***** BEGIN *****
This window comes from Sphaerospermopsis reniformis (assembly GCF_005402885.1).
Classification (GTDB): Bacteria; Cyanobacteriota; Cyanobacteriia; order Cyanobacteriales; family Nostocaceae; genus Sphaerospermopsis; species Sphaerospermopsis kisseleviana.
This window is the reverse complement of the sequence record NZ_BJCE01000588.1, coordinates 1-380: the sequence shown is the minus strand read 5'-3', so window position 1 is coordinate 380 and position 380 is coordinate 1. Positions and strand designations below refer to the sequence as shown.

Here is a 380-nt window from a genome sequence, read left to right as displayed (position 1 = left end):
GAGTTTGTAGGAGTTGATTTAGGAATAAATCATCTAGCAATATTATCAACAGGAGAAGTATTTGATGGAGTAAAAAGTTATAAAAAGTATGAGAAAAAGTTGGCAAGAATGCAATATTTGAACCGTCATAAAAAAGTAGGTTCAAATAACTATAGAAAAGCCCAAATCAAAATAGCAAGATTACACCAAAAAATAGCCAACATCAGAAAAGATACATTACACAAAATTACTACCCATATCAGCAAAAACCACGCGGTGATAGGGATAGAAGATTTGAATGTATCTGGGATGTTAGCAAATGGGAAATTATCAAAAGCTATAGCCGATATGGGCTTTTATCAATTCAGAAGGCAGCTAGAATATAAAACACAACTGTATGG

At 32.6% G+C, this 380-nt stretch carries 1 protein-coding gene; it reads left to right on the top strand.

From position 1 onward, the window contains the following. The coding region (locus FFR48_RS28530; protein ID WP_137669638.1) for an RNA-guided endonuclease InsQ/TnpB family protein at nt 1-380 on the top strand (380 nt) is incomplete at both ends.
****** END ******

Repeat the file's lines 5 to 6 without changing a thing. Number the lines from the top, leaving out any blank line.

GAGTTTGTAGGAGTTGATTTAGGAATAAATCATCTAGCAATATTATCAACAGGAGAAGTATTTGATGGAGTAAAAAGTTATAAAAAGTATGAGAAAAAGTTGGCAAGAATGCAATATTTGAACCGTCATAAAAAAGTAGGTTCAAATAACTATAGAAAAGCCCAAATCAAAATAGCAAGATTACACCAAAAAATAGCCAACATCAGAAAAGATACATTACACAAAATTACTACCCATATCAGCAAAAACCACGCGGTGATAGGGATAGAAGATTTGAATGTATCTGGGATGTTAGCAAATGGGAAATTATCAAAAGCTATAGCCGATATGGGCTTTTATCAATTCAGAAGGCAGCTAGAATATAAAACACAACTGTATGG

At 32.6% G+C, this 380-nt stretch carries 1 protein-coding gene; it reads left to right on the top strand.